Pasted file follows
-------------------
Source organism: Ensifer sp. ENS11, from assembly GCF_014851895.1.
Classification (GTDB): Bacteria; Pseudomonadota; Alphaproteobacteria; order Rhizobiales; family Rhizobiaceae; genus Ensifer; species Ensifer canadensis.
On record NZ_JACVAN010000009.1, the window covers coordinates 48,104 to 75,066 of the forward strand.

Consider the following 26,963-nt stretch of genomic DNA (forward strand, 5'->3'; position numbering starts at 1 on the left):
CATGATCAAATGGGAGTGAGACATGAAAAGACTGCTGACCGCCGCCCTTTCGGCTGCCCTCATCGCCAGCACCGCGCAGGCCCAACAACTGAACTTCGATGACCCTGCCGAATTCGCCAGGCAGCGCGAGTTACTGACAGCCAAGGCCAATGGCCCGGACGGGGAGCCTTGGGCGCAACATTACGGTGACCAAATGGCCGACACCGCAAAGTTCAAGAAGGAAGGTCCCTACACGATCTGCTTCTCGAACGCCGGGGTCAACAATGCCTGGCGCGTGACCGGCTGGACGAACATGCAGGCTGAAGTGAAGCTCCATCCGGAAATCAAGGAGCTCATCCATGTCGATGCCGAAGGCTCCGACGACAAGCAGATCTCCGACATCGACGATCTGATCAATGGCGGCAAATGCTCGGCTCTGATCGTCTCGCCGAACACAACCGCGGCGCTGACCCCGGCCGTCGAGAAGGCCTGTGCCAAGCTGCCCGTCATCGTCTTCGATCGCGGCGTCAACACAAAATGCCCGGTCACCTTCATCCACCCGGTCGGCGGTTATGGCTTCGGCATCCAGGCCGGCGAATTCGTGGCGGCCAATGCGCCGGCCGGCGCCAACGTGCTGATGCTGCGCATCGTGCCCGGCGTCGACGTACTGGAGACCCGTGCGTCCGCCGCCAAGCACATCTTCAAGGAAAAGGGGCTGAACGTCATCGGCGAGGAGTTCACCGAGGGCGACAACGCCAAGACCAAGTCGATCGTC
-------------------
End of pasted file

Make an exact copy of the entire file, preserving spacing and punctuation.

Source organism: Ensifer sp. ENS11, from assembly GCF_014851895.1.
Classification (GTDB): Bacteria; Pseudomonadota; Alphaproteobacteria; order Rhizobiales; family Rhizobiaceae; genus Ensifer; species Ensifer canadensis.
On record NZ_JACVAN010000009.1, the window covers coordinates 48,104 to 75,066 of the forward strand.

Consider the following 26,963-nt stretch of genomic DNA (forward strand, 5'->3'; position numbering starts at 1 on the left):
CATGATCAAATGGGAGTGAGACATGAAAAGACTGCTGACCGCCGCCCTTTCGGCTGCCCTCATCGCCAGCACCGCGCAGGCCCAACAACTGAACTTCGATGACCCTGCCGAATTCGCCAGGCAGCGCGAGTTACTGACAGCCAAGGCCAATGGCCCGGACGGGGAGCCTTGGGCGCAACATTACGGTGACCAAATGGCCGACACCGCAAAGTTCAAGAAGGAAGGTCCCTACACGATCTGCTTCTCGAACGCCGGGGTCAACAATGCCTGGCGCGTGACCGGCTGGACGAACATGCAGGCTGAAGTGAAGCTCCATCCGGAAATCAAGGAGCTCATCCATGTCGATGCCGAAGGCTCCGACGACAAGCAGATCTCCGACATCGACGATCTGATCAATGGCGGCAAATGCTCGGCTCTGATCGTCTCGCCGAACACAACCGCGGCGCTGACCCCGGCCGTCGAGAAGGCCTGTGCCAAGCTGCCCGTCATCGTCTTCGATCGCGGCGTCAACACAAAATGCCCGGTCACCTTCATCCACCCGGTCGGCGGTTATGGCTTCGGCATCCAGGCCGGCGAATTCGTGGCGGCCAATGCGCCGGCCGGCGCCAACGTGCTGATGCTGCGCATCGTGCCCGGCGTCGACGTACTGGAGACCCGTGCGTCCGCCGCCAAGCACATCTTCAAGGAAAAGGGGCTGAACGTCATCGGCGAGGAGTTCACCGAGGGCGACAACGCCAAGACCAAGTCGATCGTC